Source: 3 Para - Low Level Parachute (eliteukforces.info)
Source: 3 Para – Low Level Parachute (eliteukforces.info)

To cut out this billowing material would be very time consuming and potentially weaken the integrity of the parachute. The solution was to put a pebble inside the ‘chute, at the widest point (marked in illustration below) in line with the panel seam, and fold a section of the material over on to the netting section at the base and tie the pebble around the silk material to the netting.

The billowing problem
The billowing problem.
Taking out the billow
Taking out the billow.
The solution
The solution.
Pebble and surgeon knot
Pebble and surgeon knot.

Step 9 – Tensioning
Having solved the issue of the billowing silk, we were able to now pull out the ‘chute evenly following a similar pattern as Step 7. Go around in turn tightening each of the lines to bring the canopy out to its widest. A trick with the pole and stake option is to move the base of the pole towards the parachute, lowering the height of top slightly. Tie off around the stake, then ease the base of the pole out towards the stake, thereby lifting the top of the pole and increasing the tension.

Finished Parachute Camp
Finished Parachute Camp.

Step 10 – Making a Cooking Frame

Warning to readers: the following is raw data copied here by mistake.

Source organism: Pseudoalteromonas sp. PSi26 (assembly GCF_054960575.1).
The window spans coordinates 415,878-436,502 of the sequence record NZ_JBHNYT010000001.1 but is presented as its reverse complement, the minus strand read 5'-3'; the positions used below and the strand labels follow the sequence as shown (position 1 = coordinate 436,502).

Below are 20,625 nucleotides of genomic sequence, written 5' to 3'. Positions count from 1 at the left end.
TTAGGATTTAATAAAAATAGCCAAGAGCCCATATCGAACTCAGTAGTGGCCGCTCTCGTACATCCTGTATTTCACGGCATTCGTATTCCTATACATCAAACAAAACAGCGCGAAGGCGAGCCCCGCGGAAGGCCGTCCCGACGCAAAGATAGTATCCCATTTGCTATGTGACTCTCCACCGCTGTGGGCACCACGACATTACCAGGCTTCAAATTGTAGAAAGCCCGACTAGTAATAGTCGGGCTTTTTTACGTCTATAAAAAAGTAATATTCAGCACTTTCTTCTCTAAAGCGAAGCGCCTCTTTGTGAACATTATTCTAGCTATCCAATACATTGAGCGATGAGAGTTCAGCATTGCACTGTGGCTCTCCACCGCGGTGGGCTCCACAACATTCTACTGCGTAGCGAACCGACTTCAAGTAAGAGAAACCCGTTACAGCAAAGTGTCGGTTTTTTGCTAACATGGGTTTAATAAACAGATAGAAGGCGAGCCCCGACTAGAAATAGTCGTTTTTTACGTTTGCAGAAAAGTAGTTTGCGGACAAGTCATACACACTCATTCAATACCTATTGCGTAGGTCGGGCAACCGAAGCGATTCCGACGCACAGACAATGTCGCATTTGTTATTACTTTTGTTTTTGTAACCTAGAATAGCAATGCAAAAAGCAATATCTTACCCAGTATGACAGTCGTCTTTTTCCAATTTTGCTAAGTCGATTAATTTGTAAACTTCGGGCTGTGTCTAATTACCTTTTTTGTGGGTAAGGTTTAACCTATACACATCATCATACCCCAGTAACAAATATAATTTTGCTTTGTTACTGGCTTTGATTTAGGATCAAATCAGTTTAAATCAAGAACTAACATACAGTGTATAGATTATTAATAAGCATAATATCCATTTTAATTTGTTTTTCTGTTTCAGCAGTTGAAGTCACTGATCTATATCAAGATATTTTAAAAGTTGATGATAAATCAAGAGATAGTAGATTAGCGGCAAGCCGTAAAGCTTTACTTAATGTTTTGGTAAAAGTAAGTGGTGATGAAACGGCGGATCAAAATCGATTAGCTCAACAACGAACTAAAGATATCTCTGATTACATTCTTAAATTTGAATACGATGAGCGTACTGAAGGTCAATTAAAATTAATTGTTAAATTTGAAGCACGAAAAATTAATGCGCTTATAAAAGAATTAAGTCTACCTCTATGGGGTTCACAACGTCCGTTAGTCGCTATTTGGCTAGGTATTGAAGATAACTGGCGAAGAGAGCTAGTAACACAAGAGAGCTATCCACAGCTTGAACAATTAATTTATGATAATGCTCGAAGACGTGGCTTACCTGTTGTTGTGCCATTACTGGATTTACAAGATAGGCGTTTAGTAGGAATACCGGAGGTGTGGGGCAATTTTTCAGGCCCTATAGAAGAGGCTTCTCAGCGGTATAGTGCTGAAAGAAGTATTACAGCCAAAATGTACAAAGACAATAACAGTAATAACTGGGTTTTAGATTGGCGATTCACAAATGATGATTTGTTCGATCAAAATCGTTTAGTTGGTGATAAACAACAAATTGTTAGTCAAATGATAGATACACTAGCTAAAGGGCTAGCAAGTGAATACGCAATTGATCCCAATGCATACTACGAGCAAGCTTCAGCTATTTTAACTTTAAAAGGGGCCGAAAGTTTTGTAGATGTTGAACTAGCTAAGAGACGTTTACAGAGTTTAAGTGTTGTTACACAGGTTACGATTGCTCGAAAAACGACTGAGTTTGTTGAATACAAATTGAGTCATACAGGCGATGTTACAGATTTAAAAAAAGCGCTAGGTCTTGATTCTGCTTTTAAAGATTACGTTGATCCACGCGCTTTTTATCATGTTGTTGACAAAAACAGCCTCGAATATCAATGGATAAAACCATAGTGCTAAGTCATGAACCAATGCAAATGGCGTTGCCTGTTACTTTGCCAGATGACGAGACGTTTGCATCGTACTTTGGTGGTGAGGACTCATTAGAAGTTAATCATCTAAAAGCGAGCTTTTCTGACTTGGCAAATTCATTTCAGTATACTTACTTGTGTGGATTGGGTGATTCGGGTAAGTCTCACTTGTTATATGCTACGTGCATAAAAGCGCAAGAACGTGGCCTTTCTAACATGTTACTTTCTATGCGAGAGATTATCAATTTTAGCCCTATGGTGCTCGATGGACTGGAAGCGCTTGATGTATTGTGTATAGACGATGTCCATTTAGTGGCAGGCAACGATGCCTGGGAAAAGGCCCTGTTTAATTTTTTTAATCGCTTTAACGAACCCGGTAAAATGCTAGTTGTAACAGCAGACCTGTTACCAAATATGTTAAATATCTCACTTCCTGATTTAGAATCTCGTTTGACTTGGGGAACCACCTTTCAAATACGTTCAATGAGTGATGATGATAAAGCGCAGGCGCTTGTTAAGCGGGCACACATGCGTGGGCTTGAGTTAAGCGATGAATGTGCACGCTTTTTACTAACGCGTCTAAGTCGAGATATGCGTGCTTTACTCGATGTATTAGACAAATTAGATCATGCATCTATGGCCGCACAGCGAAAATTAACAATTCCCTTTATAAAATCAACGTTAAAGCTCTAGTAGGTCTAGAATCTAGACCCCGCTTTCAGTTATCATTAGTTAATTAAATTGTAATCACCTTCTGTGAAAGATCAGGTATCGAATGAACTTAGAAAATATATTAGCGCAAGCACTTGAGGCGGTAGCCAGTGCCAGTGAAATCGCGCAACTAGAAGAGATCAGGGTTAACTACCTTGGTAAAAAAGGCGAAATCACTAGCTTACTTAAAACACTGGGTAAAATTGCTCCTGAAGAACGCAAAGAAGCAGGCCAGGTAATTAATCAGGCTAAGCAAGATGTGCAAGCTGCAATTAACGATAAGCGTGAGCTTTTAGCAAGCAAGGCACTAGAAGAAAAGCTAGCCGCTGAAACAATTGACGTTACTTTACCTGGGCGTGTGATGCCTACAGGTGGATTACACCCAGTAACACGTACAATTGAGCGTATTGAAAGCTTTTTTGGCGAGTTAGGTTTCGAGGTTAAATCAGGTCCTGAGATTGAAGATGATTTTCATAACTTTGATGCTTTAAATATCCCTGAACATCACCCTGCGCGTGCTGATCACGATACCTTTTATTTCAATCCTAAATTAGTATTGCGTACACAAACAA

Another three poles were sourced to be tied to the tripod legs above head height with two jam knots at each end. Another pole was laid across two of these to give a support for cooking cranes over the fire. You’ll see this setup on many of our camps. Although there is a variation whereby another tripod is made and the three cross beams attached to this, giving a movable cooking frame. This gives the team at Woodland Ways the options to use the parachute as either a base camp with a firepit, or as a teaching area when the cooking frame is moved away (and the fire put out).

You may see some of the parachutes have pleats to temporally remove some of the triangular panels. This is to help create a better cone shape or to overcome issues caused by trees not quite being in the right place and the canopy is not able to be stretched out to a perfect circle.

Taking out slack panels
Taking out slack panels.

Well, congratulations, you made it to the end! That’s one way to do it. Check out all of the ‘chutes around the various woods when on one of the Woodland Ways courses to see the subtle variations as other members of the team did it their way.